When I hear the word operetta, I cringe a little on the inside.

Yet despite my personal feelings towards the genre, I enjoyed the Gilbert and Sullivan Society’s production of “H.M.S. Pinafore,” otherwise known as “The Lass That Loved a Sailor.”

In a nutshell, the set was simple and effective, the choreography light and gay, and the singing operatic yet not Wagnerian.

This is the directorial debut of Jonathan Breit ’06, but many of the cast members have appeared in opera or operetta performances before, a fact that is clear in the all-around solid (if not unified) performances.

Breit, who also designed the set, is a competent director, yet not strong enough to make the show truly shine. He is not able to concentrate on one style of acting. While some performers played to the inherently larger-than-life characters in a way befitting of operetta, others played the parts as if they were in a play, or perhaps a musical.

A Gilbert and Sullivan operetta has distinct features that mark it as such, and it seems that Breit, while perhaps aware of this, was not able to make this concept clear to his cast.

But this is not to say that the show does not have spectacular moments with some very talented performers.

Danielle Ryan ’06 (who also choreographs the show) is a wonderful Josephine. Her arias are compelling, and she plays the part with an acute understanding of Josephine’s power.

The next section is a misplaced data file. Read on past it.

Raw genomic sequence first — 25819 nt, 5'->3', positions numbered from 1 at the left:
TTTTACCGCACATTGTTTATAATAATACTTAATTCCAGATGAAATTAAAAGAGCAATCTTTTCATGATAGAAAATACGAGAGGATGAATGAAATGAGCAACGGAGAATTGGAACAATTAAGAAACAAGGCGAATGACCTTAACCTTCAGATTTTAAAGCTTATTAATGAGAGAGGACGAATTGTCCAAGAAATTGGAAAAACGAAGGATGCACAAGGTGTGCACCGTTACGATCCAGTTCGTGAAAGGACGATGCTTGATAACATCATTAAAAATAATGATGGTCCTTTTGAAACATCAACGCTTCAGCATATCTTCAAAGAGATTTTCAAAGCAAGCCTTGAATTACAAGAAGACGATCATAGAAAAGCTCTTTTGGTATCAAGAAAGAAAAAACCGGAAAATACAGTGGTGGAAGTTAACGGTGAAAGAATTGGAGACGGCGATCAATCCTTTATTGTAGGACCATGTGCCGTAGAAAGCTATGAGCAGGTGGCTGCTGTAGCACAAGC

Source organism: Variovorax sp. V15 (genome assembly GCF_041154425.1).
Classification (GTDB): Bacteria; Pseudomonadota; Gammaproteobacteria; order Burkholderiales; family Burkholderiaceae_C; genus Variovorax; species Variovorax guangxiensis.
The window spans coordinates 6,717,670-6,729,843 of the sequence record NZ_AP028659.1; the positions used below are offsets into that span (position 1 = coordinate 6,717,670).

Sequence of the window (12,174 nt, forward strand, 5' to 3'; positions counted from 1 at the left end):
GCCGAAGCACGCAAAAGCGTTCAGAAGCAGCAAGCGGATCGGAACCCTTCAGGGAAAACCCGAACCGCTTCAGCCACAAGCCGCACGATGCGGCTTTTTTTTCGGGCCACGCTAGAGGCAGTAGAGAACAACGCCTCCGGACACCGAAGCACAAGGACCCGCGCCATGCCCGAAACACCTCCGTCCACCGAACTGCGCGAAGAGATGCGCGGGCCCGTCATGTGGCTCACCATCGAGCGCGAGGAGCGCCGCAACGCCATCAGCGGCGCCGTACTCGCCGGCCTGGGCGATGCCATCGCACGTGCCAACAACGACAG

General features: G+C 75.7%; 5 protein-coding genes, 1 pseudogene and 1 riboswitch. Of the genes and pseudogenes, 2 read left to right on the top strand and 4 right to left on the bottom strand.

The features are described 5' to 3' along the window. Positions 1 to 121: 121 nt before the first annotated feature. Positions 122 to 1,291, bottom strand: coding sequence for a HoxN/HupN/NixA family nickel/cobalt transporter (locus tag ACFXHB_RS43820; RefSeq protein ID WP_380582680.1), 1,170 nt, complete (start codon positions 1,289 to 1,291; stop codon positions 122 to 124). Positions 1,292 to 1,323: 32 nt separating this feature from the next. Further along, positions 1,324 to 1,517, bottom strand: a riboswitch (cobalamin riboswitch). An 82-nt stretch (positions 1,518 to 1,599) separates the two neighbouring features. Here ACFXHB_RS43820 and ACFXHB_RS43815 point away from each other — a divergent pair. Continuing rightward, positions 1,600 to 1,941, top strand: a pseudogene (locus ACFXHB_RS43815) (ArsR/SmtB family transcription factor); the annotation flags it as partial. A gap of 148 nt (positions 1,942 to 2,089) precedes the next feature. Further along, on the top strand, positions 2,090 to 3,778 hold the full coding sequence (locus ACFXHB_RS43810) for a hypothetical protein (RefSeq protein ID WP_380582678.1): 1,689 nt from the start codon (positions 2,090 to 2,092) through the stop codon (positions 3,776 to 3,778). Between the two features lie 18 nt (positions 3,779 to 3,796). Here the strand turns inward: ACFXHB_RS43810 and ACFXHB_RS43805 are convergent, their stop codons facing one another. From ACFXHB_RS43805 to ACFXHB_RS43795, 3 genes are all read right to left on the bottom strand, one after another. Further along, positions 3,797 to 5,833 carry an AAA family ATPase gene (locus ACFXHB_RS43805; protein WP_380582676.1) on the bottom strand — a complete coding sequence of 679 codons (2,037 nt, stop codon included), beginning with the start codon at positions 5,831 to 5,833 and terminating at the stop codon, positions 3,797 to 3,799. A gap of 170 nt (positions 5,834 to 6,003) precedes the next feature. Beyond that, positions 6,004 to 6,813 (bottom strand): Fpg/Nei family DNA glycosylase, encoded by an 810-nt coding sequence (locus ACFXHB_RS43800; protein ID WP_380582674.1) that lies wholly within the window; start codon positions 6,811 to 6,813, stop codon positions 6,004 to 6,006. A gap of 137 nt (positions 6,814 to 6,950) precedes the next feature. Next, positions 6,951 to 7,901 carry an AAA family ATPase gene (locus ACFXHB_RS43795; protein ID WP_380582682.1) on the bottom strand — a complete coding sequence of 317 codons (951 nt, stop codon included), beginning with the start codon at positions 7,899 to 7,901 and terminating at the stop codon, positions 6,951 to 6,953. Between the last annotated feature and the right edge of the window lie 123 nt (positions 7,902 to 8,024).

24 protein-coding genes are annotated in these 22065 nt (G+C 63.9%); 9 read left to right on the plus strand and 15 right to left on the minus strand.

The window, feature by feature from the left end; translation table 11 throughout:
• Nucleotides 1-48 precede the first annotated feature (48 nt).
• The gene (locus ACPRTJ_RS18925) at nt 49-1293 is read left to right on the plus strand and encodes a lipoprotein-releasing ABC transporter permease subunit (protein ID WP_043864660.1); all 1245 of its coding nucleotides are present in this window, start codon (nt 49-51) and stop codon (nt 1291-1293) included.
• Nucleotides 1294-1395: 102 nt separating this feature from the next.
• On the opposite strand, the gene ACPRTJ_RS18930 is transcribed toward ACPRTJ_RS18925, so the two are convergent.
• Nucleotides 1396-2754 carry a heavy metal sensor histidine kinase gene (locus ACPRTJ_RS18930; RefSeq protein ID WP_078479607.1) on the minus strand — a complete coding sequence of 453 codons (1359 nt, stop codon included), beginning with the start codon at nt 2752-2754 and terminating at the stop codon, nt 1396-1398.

David McIntosh ’07, as Sir Joseph Porter, K.C.B. — for Knight Commander of the Bath — also does a marvelous job. He is as affected as the genre calls for, although at points it would be better if he reigns in some of his laughter.

Perhaps the weakest of the cast was Turner Fishpaw ’06 as Ralph Rackstraw. Vocally, Fishpaw was great, and no complaints can be made about his clear, beautiful tone. It is in his acting that he falls flat. Fishpaw, while not a bad actor, does not play to the level that most of the other principals do. While Ryan and McIntosh are delightful caricatures, Fishpaw is too humble and true to life, something more suited for a Rodgers and Hammerstein show.

There are a few things that keep “Pinafore” from being truly amazing. One is the dancing, or, to be more specific, the dancing sailors. The men of the cast never seem to be able to match the patter of their feet with the patter of Gilbert’s lyrics. Ryan’s choreography is appropriate to the show and works very well, and it is a shame that it is not executed as well as possible.

Another major problem are characters’ accents. Not only was there no specific “English” accent that the members of the show could agree on, actors constantly fell in and out of their accents, making them more painful than they are worth. One must wonder whether it would have been possible to scrap the accents entirely, even in a show where the accent seems to be an inherent, integral part of the show.

Overall, “Pinafore” delivers. Though I went in with initial misgivings, when the house lights came up at the end, I understood why people (like this cast and crew) enjoy the style so much, even though I did not become an instant Gilbert and Sullivan devotee. There is an obvious love for the material inherent in the production, and it definitely adds to the show.

If you like opera or operetta, or don’t have strong feelings either way, go see “H.M.S. Pinafore.” It is an entertaining, well-done production of a genre that may be dated, but is still admired by many.

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